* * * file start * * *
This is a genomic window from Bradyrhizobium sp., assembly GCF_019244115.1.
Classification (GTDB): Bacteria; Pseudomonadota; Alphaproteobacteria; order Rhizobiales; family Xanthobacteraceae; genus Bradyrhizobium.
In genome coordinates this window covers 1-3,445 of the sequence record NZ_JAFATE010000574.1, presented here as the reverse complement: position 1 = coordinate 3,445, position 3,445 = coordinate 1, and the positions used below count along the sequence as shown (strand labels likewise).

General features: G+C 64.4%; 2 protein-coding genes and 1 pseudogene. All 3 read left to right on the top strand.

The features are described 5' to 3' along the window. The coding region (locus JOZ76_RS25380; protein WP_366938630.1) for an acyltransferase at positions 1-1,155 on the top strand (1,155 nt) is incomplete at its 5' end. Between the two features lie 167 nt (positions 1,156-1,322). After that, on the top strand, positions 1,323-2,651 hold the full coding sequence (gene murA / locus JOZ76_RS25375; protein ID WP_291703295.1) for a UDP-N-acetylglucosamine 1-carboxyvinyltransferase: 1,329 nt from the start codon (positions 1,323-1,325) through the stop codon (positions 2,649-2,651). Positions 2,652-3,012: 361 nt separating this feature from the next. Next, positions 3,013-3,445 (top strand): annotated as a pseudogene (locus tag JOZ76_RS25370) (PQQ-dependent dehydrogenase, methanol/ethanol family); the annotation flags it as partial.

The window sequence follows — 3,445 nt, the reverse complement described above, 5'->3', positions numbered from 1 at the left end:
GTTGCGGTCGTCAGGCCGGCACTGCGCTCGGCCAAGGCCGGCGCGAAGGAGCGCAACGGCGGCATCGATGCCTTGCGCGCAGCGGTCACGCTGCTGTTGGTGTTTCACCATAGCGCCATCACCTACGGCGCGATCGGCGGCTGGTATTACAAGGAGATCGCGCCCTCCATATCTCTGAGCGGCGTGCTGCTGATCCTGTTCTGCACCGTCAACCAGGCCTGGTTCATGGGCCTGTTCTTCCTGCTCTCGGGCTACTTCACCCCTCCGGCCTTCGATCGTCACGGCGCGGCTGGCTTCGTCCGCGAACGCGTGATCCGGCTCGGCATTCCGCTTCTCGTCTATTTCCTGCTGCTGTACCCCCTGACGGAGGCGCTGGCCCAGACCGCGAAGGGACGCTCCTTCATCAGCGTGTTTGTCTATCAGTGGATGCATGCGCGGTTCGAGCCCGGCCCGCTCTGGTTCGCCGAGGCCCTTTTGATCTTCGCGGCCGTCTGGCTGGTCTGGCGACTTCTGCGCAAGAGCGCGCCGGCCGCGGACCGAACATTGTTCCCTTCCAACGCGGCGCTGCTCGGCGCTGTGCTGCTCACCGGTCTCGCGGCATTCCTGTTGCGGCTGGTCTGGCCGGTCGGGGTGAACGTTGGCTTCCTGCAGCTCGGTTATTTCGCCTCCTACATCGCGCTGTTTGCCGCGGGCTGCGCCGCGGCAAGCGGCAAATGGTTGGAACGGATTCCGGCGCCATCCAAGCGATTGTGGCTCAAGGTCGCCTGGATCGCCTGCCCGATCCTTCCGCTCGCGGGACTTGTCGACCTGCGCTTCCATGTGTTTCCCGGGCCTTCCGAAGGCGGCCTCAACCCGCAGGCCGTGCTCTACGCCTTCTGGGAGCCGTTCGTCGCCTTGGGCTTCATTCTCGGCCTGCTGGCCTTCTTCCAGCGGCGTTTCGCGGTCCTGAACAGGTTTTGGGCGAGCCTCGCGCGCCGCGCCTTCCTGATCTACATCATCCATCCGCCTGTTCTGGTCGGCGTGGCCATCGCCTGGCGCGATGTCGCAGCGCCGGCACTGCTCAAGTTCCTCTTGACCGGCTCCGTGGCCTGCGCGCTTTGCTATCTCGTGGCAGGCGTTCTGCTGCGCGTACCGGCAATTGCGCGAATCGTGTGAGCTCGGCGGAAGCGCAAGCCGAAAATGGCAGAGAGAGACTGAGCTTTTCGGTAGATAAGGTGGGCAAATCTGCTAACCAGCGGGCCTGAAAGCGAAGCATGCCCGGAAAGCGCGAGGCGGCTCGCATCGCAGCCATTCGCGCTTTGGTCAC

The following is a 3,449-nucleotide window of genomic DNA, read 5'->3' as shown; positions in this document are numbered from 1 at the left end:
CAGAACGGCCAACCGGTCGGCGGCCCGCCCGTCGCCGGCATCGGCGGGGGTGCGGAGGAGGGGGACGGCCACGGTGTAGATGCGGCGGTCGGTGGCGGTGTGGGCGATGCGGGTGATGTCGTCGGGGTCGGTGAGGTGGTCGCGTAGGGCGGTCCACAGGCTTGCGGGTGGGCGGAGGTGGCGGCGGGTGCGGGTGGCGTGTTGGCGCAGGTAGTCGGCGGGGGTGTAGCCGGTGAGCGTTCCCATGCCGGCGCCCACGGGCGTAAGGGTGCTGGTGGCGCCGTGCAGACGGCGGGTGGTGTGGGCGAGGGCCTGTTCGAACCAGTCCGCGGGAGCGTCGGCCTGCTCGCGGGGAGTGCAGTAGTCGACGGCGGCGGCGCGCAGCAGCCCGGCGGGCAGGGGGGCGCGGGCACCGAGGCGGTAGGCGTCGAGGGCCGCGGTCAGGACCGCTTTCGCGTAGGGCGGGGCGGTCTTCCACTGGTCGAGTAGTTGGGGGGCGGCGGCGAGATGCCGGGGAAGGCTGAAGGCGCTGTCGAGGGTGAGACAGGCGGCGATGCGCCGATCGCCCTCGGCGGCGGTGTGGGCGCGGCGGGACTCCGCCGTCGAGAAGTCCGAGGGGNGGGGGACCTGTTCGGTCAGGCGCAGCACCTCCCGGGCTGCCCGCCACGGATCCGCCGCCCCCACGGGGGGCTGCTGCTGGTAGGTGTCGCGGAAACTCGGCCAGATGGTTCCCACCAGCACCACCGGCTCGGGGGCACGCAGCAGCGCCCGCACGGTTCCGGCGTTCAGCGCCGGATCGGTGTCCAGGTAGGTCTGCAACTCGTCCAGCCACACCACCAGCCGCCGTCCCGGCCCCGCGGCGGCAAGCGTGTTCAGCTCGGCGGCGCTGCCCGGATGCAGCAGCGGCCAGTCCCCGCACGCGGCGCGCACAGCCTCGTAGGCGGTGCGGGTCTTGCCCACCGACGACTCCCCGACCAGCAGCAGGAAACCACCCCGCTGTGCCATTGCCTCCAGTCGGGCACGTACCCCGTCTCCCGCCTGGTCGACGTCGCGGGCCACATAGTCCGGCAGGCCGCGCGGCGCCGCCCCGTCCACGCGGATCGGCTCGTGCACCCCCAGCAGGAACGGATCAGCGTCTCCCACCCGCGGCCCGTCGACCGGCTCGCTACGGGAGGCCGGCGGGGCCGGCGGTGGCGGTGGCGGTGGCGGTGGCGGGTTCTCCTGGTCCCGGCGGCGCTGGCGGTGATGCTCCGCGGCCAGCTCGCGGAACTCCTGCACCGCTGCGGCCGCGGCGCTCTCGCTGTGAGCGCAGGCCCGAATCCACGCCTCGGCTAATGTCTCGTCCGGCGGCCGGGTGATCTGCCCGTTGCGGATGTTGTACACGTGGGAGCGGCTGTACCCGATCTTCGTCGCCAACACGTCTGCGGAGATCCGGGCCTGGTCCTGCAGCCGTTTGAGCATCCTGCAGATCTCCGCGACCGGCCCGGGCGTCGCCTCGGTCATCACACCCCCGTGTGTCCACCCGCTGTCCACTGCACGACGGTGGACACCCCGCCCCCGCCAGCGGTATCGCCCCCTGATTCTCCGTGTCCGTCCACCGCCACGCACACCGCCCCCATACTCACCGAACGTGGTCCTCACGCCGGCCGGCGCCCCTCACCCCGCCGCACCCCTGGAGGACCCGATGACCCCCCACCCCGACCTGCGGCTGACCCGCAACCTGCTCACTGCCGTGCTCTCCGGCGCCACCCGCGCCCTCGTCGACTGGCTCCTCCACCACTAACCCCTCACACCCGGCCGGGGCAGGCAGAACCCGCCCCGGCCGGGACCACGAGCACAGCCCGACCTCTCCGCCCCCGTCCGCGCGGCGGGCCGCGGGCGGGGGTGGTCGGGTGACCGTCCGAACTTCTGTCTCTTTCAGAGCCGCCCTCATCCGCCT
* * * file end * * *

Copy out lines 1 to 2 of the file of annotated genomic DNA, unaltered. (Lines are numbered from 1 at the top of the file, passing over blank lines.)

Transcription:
This is a genomic window from Bradyrhizobium sp., assembly GCF_019244115.1.
Classification (GTDB): Bacteria; Pseudomonadota; Alphaproteobacteria; order Rhizobiales; family Xanthobacteraceae; genus Bradyrhizobium.